Children with ADHD in residential care

Kathryn J. Casey, Jessica L. Hagaman, Alexandra L. Trout, Robert Reid, Beth Chmelka, Ronald W. Thompson, Daniel L. Daly

Research output: Contribution to journalArticlepeer-review

12 Scopus citations


Little is known about the characteristics or functioning of children with ADHD in residential care as compared to their non-ADHD peers. This study evaluated data on 538 children with (n = 125) and without (n = 413) ADHD in residential care to determine demographic, mental health, behavioral, and treatment (i.e., medication use) characteristics. Results revealed that both groups presented elevated risks, however, scores for children with ADHD indicated even greater levels of need. Specifically, differences were found between the two groups on demographics (e.g., family reunification status, restrictiveness of prior out-of-home placements), behavior (e.g., attention problems, rule-breaking and aggressive behaviors) and medication status. Findings suggest there is a need for aftercare services to help support families as children transition from care, interventions to address behavior, and medication management through assessment and monitoring.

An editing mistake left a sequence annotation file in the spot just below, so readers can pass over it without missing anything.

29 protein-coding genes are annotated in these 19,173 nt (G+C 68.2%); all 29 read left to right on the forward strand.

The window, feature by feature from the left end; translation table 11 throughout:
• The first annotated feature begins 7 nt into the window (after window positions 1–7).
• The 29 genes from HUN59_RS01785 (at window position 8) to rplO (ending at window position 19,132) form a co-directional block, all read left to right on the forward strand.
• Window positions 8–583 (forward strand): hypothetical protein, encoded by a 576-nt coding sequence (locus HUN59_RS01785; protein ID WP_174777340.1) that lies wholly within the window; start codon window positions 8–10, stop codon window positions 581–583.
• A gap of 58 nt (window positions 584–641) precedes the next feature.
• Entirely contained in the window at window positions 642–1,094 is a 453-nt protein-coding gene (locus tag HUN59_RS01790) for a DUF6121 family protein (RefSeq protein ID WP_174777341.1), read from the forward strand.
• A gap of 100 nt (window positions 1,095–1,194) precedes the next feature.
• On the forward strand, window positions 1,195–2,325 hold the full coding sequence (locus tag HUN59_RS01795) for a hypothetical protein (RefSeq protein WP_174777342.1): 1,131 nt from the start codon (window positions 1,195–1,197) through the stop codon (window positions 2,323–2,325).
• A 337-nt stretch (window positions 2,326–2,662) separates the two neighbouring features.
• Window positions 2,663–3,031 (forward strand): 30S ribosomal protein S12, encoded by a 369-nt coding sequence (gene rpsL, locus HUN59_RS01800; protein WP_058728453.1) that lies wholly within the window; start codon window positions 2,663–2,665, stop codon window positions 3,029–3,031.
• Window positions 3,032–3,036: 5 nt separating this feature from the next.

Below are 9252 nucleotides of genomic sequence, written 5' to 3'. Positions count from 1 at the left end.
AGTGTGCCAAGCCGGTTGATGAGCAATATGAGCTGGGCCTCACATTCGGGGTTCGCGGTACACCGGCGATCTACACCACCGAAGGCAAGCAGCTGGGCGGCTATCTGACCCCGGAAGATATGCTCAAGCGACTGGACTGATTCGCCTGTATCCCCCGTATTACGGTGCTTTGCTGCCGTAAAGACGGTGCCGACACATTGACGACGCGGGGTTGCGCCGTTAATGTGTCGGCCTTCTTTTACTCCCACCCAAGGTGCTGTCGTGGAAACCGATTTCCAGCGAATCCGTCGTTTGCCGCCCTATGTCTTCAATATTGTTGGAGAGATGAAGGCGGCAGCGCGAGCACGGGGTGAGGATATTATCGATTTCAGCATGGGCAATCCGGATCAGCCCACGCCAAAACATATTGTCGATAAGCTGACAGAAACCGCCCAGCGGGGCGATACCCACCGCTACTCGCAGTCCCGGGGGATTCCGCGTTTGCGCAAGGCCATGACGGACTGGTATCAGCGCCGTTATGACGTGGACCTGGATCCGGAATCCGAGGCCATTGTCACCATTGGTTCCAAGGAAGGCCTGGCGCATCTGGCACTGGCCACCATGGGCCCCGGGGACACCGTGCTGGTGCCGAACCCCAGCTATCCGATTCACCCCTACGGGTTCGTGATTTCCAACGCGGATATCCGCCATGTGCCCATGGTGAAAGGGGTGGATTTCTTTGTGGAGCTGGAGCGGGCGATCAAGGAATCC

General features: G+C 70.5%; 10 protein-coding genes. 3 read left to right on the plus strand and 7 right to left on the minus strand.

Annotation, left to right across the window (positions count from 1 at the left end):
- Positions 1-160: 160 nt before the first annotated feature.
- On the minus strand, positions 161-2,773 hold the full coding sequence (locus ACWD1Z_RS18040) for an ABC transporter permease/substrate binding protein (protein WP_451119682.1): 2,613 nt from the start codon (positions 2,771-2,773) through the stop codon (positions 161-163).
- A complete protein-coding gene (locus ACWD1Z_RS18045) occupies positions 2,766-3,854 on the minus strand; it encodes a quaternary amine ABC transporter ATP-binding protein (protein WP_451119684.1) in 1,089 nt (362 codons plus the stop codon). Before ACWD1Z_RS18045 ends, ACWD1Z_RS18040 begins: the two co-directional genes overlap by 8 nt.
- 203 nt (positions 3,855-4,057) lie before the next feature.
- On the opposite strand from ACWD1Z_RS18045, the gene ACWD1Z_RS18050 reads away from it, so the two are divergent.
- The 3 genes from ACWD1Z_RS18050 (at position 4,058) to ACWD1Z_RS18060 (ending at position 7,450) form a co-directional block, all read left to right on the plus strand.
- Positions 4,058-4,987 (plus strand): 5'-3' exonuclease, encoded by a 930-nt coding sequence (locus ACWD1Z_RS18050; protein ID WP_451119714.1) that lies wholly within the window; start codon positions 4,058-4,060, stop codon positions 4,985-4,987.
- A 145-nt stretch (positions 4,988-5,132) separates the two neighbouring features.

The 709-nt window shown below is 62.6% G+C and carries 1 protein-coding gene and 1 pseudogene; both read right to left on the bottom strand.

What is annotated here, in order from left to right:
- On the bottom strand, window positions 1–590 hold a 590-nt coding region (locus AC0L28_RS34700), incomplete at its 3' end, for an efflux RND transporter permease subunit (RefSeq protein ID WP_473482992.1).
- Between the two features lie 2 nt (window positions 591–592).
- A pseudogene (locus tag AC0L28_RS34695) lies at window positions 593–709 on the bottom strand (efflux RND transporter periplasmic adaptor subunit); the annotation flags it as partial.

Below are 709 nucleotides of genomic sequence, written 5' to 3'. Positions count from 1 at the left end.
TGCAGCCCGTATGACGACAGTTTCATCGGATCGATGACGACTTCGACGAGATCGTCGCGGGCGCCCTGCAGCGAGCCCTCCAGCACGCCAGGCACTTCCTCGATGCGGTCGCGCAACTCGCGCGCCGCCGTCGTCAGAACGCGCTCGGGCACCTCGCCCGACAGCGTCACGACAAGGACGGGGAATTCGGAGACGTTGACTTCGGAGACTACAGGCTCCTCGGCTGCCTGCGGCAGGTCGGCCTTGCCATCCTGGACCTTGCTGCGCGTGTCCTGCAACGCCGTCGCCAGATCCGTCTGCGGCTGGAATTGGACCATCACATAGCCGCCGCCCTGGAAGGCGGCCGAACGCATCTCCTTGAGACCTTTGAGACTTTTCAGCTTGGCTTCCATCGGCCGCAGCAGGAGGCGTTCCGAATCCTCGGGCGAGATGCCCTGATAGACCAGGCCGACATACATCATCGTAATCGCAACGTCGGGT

Original languageEnglish (US)
Pages (from-to)909-927
Number of pages19
JournalJournal of Child and Family Studies
Issue number6
StatePublished - Dec 2008


  • ADHD
  • Behavior
  • Medication
  • Mental health
  • Residential group care

ASJC Scopus subject areas

  • Developmental and Educational Psychology
  • Life-span and Life-course Studies


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